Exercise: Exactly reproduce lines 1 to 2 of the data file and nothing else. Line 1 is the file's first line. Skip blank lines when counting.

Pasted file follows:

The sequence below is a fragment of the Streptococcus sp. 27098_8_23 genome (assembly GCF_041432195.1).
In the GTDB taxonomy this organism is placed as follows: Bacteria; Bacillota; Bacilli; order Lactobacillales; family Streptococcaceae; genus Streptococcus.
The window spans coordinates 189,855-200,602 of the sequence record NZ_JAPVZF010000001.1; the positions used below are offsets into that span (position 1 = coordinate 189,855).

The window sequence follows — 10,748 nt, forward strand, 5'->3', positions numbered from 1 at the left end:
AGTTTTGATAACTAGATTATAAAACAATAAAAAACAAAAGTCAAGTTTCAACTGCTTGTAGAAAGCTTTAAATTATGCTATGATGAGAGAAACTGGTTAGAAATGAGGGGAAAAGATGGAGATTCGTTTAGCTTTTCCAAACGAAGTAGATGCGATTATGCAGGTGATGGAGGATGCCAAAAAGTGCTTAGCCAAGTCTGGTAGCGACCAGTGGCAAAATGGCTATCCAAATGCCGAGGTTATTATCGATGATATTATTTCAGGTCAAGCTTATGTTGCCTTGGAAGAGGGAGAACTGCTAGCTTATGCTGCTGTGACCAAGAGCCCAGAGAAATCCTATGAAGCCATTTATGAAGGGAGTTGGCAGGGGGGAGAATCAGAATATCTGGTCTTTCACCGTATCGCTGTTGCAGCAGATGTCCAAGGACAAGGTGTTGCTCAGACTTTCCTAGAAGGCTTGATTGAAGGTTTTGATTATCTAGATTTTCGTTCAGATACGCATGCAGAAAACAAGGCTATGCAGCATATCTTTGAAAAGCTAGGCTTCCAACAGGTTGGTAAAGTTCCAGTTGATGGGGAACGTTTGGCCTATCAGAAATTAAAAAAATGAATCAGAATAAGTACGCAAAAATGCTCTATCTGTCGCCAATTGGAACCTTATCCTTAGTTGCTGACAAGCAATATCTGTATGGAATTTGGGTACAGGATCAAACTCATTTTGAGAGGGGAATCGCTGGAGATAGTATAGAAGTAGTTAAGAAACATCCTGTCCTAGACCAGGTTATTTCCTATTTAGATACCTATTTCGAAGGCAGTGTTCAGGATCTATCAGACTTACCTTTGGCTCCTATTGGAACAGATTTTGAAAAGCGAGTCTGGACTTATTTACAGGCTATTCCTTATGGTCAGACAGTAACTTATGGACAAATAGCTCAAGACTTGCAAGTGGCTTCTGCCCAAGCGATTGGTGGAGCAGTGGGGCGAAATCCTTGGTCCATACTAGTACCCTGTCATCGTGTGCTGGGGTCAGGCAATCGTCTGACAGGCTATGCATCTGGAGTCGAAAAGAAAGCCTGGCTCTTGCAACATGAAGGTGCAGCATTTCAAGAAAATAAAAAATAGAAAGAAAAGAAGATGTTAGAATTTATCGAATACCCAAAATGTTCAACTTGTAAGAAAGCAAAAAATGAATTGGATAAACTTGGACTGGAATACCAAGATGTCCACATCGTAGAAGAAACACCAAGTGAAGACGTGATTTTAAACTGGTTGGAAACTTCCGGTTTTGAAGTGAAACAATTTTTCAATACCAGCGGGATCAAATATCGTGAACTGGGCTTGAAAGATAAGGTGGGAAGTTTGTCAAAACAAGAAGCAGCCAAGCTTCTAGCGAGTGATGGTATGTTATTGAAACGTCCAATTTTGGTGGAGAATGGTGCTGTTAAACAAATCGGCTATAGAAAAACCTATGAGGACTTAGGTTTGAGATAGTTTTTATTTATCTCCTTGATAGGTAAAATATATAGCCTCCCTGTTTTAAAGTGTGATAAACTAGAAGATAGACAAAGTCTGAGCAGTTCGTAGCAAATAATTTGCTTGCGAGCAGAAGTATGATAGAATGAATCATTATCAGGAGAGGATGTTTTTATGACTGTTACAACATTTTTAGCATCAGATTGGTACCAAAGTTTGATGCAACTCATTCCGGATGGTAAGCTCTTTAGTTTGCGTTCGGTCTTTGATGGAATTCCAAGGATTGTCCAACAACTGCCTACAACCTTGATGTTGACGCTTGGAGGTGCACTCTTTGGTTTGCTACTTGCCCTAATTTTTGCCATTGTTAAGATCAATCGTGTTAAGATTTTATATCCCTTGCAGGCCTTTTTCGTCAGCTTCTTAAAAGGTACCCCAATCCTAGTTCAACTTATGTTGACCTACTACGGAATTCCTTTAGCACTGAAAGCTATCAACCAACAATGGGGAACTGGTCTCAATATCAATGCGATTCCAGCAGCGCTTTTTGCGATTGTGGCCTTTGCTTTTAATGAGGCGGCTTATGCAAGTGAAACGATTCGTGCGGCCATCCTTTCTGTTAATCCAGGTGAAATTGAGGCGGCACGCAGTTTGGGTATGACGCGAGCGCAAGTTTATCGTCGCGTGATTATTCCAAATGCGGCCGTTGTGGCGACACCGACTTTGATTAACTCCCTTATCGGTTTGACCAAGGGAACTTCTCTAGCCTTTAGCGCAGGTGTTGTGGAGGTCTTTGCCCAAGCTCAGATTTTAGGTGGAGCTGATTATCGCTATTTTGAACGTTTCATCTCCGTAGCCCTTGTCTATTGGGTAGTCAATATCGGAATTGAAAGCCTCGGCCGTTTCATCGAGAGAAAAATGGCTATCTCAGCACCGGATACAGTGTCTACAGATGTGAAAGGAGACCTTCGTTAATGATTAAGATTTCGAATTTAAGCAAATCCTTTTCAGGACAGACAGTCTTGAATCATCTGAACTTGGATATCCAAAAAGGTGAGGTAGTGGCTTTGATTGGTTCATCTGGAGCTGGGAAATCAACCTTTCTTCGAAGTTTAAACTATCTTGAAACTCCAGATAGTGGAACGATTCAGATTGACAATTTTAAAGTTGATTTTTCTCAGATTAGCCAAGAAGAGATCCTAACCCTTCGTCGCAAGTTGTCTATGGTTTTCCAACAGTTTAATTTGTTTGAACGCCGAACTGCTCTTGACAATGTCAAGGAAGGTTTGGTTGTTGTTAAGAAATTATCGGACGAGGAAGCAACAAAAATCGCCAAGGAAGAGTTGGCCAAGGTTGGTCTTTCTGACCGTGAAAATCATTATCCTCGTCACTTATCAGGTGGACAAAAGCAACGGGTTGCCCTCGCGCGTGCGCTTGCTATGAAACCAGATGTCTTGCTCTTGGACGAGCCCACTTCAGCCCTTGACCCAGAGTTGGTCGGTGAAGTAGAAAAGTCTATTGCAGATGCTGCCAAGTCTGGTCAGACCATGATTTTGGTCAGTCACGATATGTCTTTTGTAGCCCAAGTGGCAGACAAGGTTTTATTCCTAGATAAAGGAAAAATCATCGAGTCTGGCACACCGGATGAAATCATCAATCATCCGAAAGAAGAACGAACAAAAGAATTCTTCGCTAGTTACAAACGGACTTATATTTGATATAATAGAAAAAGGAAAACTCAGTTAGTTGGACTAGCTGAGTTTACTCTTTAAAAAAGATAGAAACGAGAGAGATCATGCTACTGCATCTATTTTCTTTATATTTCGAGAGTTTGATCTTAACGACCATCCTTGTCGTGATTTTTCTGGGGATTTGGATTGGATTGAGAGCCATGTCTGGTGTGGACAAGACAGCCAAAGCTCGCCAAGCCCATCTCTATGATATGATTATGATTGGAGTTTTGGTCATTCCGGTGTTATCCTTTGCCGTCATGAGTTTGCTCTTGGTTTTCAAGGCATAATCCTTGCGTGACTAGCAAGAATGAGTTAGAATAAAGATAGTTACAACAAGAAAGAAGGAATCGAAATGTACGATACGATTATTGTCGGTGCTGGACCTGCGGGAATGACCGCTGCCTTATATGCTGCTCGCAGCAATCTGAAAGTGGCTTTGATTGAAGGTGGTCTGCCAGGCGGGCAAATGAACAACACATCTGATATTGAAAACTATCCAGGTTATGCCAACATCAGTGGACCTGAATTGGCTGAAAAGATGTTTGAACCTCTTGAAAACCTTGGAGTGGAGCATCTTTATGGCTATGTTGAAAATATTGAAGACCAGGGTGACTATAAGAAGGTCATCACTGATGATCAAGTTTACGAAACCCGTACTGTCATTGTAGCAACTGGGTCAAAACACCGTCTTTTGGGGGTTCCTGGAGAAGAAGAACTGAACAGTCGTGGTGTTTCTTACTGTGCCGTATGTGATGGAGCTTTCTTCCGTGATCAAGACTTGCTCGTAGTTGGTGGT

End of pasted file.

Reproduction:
The sequence below is a fragment of the Streptococcus sp. 27098_8_23 genome (assembly GCF_041432195.1).
In the GTDB taxonomy this organism is placed as follows: Bacteria; Bacillota; Bacilli; order Lactobacillales; family Streptococcaceae; genus Streptococcus.